Gardai pocketed €3,500 each for overtime during VIP visits
RANK-and-file gardai enjoyed a €3,500 boost to their pay on average from the visits of Queen Elizabeth and US President Barack Obama last year.
But garda management never formally told the Government that the cost of policing the visits was going to soar from €20m to €36m. And the vast majority of the overspend went on garda overtime.
The overtime bill for the 8,000 gardai -- drawn from all over the country -- shot up from an estimated €8m to €23.85m.
When coupled with the €1.6m paid to the gardai in "unsocial allowances" during the visit and €2.9m in mileage and food expenses, it resulted in the gardai concerned getting a boost of €3,553 on average on top of their standard wages.
Despite the overwhelming success of the visits, the row between the Government and An Garda Siochana about the cost of policing continued from July until December last year.
At one stage, Garda Commissioner Martin Callinan warned the Government that "all garda operations would have to stop immediately" for the rest of the year if extra money was not provided to cover the costs.
He said he was "somewhat taken aback" at the level of surprise being expressed about the cost.
But garda management had never formally told the Government that the cost of policing the visits was going to soar from €20m to almost €36m.
They failed to properly estimate initially how much it would cost in overtime and they also failed to include the cost of maintaining security in Dublin city centre over the weekend between the queen's departure and Mr Obama's arrival.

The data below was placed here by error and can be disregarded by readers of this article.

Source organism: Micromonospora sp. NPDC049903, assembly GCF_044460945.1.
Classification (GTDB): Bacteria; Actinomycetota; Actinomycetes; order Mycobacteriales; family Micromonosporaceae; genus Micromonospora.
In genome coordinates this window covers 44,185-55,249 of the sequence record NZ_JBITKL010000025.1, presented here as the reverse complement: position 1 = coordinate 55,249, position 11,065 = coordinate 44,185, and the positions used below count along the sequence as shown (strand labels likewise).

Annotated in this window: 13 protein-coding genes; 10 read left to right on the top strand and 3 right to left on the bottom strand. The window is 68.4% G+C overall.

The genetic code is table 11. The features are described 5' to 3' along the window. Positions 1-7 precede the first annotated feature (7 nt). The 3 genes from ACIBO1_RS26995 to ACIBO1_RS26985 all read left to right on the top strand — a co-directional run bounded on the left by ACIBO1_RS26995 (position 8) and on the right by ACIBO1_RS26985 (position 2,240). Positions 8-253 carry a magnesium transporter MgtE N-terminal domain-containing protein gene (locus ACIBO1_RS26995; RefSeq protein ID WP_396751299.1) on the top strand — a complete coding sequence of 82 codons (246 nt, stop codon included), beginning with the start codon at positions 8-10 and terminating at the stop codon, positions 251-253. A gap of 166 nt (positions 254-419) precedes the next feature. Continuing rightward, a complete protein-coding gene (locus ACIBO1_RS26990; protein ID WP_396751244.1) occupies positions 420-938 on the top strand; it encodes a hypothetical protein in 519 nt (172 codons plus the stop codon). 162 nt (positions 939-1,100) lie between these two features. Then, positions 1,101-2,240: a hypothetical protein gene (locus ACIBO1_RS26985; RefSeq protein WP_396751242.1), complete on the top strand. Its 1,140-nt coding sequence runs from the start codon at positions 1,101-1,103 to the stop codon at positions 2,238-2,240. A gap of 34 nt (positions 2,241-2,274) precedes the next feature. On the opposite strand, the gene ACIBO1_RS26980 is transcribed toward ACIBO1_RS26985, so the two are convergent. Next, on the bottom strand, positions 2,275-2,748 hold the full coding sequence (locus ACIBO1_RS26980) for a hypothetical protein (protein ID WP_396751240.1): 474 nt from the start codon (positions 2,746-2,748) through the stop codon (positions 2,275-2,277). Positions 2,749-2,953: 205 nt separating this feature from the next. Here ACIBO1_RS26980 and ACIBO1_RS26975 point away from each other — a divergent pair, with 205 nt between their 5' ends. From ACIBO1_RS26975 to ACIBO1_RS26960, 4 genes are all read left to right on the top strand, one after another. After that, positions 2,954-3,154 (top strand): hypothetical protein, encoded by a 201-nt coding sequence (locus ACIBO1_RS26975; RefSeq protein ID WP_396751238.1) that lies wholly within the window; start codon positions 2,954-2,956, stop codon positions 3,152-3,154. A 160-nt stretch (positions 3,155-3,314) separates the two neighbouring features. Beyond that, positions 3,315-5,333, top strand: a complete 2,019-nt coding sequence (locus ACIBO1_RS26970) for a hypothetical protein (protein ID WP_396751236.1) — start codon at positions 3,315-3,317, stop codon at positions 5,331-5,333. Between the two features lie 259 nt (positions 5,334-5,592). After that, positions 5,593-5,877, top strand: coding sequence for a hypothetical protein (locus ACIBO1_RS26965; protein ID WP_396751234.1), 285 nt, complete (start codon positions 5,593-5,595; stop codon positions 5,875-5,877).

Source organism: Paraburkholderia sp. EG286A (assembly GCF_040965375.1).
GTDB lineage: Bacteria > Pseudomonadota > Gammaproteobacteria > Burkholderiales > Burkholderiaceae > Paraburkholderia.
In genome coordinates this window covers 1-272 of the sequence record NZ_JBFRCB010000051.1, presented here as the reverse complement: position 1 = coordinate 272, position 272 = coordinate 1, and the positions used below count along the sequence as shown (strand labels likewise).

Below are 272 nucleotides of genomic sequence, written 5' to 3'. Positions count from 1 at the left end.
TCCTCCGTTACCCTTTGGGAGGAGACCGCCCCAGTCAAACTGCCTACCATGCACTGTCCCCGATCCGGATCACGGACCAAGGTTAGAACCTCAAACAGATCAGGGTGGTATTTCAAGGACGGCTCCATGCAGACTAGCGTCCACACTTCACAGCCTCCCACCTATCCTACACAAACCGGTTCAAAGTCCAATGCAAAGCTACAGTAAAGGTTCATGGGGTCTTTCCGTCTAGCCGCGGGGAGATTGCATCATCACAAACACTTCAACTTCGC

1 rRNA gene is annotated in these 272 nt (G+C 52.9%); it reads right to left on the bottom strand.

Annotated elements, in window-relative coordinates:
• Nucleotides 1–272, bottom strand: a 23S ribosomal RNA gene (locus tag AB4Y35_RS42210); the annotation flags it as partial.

Eventually consultancy firm Capita had to be hired at a cost of €75,000 to sort out the dispute between garda management and the Government.
Its audit report, obtained by this newspaper under the Freedom of Information Act, revealed that British authorities insisted the queen move by road during her four-day visit -- even though "normally such movements would be conducted by air to minimise the security risk to the VIP".
It also detailed how gardai upped their security after Osama bin Laden was killed by US special forces a few weeks before Mr Obama's arrival for his one-day visit on May 23 last year.
But Public Expenditure Minister Brendan Howlin told the gardai that their spending overrun of 80pc during the visits "cannot be tolerated" and criticised their "very worrying attitude" to spending control.
Mr Howlin was referring to the cabinet decision to provide extra funding to the gardai back on May 10 last year on the basis that the bill would be "in the region of €20m".
But four days later, gardai came up with a revised estimate which was just 2pc off the final security bill of almost €36m. Bizarrely, this was never passed on to Taoiseach Enda Kenny or Justice Minister Alan Shatter. Gardai told the auditors that they verbally briefed the Department of Justice about the increased cost.
But last night the department said it had no record of any of its officials being verbally contacted by the gardai.
Last December, Mr Howlin gave just €15m extra to the gardai towards the final €35.8m security bill. The gardai had to stump up the remaining €21m cost from their own budget.